It's been more than half a year since the Webster decision, and the politicians are still scrambling for the fence. In Ohio, for example, Democratic Attorney General Anthony Celebrezze, Jr., has abandoned his career-long pro-life position just in time to run for governor. Celebrezze's rationale is familiar: Personally, he believes abortion is immoral, but he has decided that government policy should not be based on that view.
This formula, especially useful to Catholic Democrats, has been around for quite a while. The Supreme Court's decision to allow greater state regulation of abortions has enhanced both its popularity and its significance. Unfortunately for Celebrezze and the other candidates who have adopted a similar strategy, the position does not bear close scrutiny.
"I think it's wrong, but…" is a perfectly valid stance on gambling, drinking, prostitution, or any other activity that does not involve harm to others. But the crux of the abortion issue is whether the practice amounts to killing a human being—whether a fetus has the same right to life as a person. If abortion is "wrong," it is wrong for this reason. So a Celebrezze (or a Gephardt or a Giuliani) who believes abortion is wrong, yet declines to "impose his view" on the general population, cannot be taken seriously. Indeed, it is not even clear what he means, unless it's that he's unsure whether abortion constitutes homicide and doesn't want to require others to err on the side of caution.
Such uncertainty does not afflict Boston University President John Silber, who tries to lend some respectability to this fundamentally inconsistent position in a recent New York Times piece. Silber makes it clear that he considers abortion the taking of a human life, morally unacceptable in almost all cases. But he adds that the law should not adopt this view, because the American people are divided on the issue.
Given Silber's belief that abortion is homicide, his deference to public opinion is hard to understand. Why should the lack of a clear consensus affect his view of what the law ought to be? To cite a favorite analogy of the pro-life' movement, should abolitionists have hesitated in their efforts to outlaw slavery because so many people disagreed with them?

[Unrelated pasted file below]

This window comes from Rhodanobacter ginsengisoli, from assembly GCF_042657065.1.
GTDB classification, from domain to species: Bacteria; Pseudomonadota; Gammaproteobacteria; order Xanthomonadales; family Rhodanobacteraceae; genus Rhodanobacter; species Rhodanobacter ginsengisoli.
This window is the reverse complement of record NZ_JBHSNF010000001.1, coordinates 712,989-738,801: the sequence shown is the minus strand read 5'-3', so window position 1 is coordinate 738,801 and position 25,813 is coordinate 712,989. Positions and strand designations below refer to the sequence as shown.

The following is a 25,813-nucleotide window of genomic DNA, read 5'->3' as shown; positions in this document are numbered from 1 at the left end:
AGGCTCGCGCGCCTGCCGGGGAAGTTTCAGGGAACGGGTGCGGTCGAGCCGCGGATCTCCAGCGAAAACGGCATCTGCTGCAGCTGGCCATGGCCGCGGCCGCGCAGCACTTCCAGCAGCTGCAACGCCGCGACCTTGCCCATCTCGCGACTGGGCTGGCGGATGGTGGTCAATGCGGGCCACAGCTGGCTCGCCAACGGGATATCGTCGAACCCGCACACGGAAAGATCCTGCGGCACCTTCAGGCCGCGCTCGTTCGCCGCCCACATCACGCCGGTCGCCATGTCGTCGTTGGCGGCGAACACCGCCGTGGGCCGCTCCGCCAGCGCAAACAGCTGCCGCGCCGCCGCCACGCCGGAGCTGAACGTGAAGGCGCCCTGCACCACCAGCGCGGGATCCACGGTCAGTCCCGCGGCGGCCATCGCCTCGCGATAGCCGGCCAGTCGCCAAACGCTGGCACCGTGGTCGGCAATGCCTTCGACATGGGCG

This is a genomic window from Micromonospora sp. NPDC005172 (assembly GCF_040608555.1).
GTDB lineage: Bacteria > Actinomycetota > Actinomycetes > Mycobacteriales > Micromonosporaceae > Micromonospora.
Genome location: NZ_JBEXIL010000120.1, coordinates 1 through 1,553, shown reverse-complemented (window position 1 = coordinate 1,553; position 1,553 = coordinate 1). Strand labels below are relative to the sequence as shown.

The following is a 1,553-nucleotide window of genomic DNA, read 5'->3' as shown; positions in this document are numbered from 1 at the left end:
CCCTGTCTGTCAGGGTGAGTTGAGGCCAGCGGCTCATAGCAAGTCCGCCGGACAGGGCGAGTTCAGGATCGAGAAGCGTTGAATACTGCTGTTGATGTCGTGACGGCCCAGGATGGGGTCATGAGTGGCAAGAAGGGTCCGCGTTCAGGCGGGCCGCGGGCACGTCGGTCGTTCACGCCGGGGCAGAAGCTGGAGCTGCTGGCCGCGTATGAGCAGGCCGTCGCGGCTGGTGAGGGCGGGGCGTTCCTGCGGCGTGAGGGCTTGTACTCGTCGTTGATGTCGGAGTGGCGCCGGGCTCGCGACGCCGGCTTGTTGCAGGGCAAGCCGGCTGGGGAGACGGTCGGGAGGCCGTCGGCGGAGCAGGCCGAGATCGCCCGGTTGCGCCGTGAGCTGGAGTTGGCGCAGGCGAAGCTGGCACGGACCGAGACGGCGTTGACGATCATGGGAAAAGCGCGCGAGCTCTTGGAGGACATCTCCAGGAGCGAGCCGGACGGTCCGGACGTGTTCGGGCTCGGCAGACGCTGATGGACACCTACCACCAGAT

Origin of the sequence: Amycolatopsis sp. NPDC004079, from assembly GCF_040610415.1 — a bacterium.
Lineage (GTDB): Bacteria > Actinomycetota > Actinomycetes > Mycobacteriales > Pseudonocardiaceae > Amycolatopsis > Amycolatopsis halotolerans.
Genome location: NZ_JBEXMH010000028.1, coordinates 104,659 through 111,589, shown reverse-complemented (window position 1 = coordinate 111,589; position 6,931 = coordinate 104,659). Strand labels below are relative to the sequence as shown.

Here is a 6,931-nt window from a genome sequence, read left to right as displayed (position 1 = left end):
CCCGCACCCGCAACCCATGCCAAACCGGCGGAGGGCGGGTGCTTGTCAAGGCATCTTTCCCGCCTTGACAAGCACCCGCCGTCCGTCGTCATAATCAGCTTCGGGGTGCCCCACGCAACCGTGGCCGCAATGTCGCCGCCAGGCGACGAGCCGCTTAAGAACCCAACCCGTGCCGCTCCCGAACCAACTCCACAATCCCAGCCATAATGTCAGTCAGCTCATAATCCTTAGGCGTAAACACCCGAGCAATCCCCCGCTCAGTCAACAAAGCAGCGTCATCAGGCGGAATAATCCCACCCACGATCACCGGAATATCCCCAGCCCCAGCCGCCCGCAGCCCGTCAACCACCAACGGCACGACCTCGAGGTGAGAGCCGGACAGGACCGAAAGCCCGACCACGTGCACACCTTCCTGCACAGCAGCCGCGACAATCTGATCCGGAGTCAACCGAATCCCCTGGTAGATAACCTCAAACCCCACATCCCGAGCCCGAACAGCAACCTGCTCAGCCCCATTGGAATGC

On the face of it, pro-life extremists are more consistent. They insist that abortion is murder and that the state therefore has a responsibility to stop it. But it's pretty clear that these activists do not believe their own rhetoric. If they truly viewed abortion clinics as "death camps" where innocent people are routinely killed, they would not simply protest. They would feel obligated to use virtually any means, including armed intervention, to stop the slaughter.
Neither do pro-choice extremists have the courage of their convictions. In a recent issue of the secular-humanist journal Free Inquiry, for example, Tom Flynn defends abortion on demand by arguing that fetuses have yet to meet "the criteria for personhood," which include language capability and self-awareness. Flynn notes that this standard would also allow infanticide, yet he inexplicably restricts parents to killing babies with severe birth defects. Unwilling to advocate "infanticide on demand," he declines to apply his own standard of personhood and thereby undermines his argument.
Back to the muddled middle? Not quite. There is a consistent, principled approach to abortion that has the added virtue of practicality. It begins with the recognition that the issue of when rights exist is quintessentially a government concern. Any definition of when a fetus acquires a right to life will be somewhat arbitrary. But so is the legal standard determining when a child acquires the rights of an adult, yet few of us would reject such a necessary distinction.
Several proposed dividing lines for personhood hover around 20 weeks after conception. (See "Reconsidering Roe," Editorials, May 1989.) Such a limit would allow the vast majority of currently performed abortions. But more important than the precise location of the line is its meaning. Once a fetus is considered an individual with legally enforceable rights, abortion can be permitted only to protect the mother's life. Prior to that point, the government has no business interfering, the only relevant right being that of a woman to choose whether to continue her pregnancy.
In deciding where to draw the line, our legislators and governors should be expected to consult their consciences. It's hard to know what to make of candidates who declare that they won't. Politicians have the luxury of waffling. The laws they make must be explicit.